• Professional development supporting teaching should be defined by each college/school in departmental policies and taken into consideration in determining workload credit.
       

    Service
     

    Service encompasses a faculty member’s contributions to departmental, college, university, or system activities or to a faculty member’s profession, community and public service as related to the discipline. Faculty members are expected to participate in and contribute to service activities at UTA . 
     

    As a public institution is committed to student success, UTA values the role that faculty play in engaging with students, student support services and other programs that partner with students on their path to graduation. Faculty should receive service credit for these activities commensurate with the amount of time and commitment these activities require.  Note that some of the workload directly contributing to student success mentioned above under ‘Teaching’ may also be considered ‘Service’ workload here. Faculty cannot count these activities for both categories and must decide, in consultation with their department chair or comparable academic administrator, in which area (e.g. teaching or service) they are to receive credit for the student success activities.

    Each department and college/school shall establish criteria for assessing and reporting workload credits arising from service activities. In no case will the service workload for tenured or tenure-stream faculty be below 10%, as all faculty must participate in shared governance and basic service duties to the department, college, university, or system. Service load will vary for NTT faculty and may be zero. 
     

    As a general guideline, service activities include any functions performed in the best interests of the state, system, or university, which do not qualify as administrative, instructional, or scholarly activities. Common service activities include: (1) participation in system, university, college/school, and departmental committees; (2) representation on university/system bodies such as the Graduate Assembly, Faculty Advisory Council, Faculty Senate, and Undergraduate Assembly; (3) work performed on behalf of academic, professional, scholarly, or student organizations, (4) development of on and off campus activities contributing to student sense of belonging and success, and (5) other work as may be defined by college and department workload policies.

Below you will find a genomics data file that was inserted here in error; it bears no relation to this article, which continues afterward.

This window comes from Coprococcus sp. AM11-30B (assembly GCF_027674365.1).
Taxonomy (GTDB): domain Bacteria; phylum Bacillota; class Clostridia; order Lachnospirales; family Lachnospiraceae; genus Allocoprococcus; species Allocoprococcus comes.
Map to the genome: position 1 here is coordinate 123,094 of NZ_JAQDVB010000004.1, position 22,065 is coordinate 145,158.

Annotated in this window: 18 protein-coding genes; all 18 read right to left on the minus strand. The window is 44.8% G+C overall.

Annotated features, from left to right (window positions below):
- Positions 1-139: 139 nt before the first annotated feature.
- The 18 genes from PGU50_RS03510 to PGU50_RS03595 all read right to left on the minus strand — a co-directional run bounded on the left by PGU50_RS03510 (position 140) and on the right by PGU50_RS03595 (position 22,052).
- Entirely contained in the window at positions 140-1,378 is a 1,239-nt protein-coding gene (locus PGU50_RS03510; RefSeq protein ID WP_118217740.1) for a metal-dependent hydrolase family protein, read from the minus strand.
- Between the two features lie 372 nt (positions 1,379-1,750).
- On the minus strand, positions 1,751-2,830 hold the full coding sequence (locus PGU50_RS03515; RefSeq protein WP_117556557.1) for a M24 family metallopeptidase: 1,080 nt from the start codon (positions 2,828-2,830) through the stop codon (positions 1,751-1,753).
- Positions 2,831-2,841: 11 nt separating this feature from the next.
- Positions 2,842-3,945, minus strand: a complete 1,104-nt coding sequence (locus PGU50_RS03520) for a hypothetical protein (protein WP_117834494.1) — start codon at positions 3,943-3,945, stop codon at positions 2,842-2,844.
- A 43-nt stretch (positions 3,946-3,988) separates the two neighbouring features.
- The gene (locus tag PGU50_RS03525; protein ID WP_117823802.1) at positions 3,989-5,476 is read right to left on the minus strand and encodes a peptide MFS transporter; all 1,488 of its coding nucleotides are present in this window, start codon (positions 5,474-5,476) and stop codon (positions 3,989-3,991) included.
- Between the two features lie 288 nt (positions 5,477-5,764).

Administration


    An administrative appointment is an assignment granted to a faculty member at the departmental, college/school or university level.  
     

    Each department and college/school shall establish criteria for assessing and reporting workload credits arising from administrative activities. At a minimum, colleges/schools and departments will have policies defining administrative workload levels/credits associated with the following administrative positions: (1) dean, associate dean, or assistant dean; (2) school director, chair, associate chair, or assistant chair; (3) program director or coordinator; (4) director of a university center or institute; (5) section coordinator; or (6) other administrative assignment designated by the college/department. 
     

    The President, Provost, Dean, or Chair/Director appoints individuals to these positions. The Dean will take into account program and department size, complexity (such as the number of reporting units, enrollment cycles, online programs, accreditation reporting and evaluation cycles such as re-accreditation years, etc.), multiple degree formats, student success needs (such as evaluation of advising access and DFW rates), and other reasonable factors affecting work time in determining the appropriate workload credit for administrative tasks.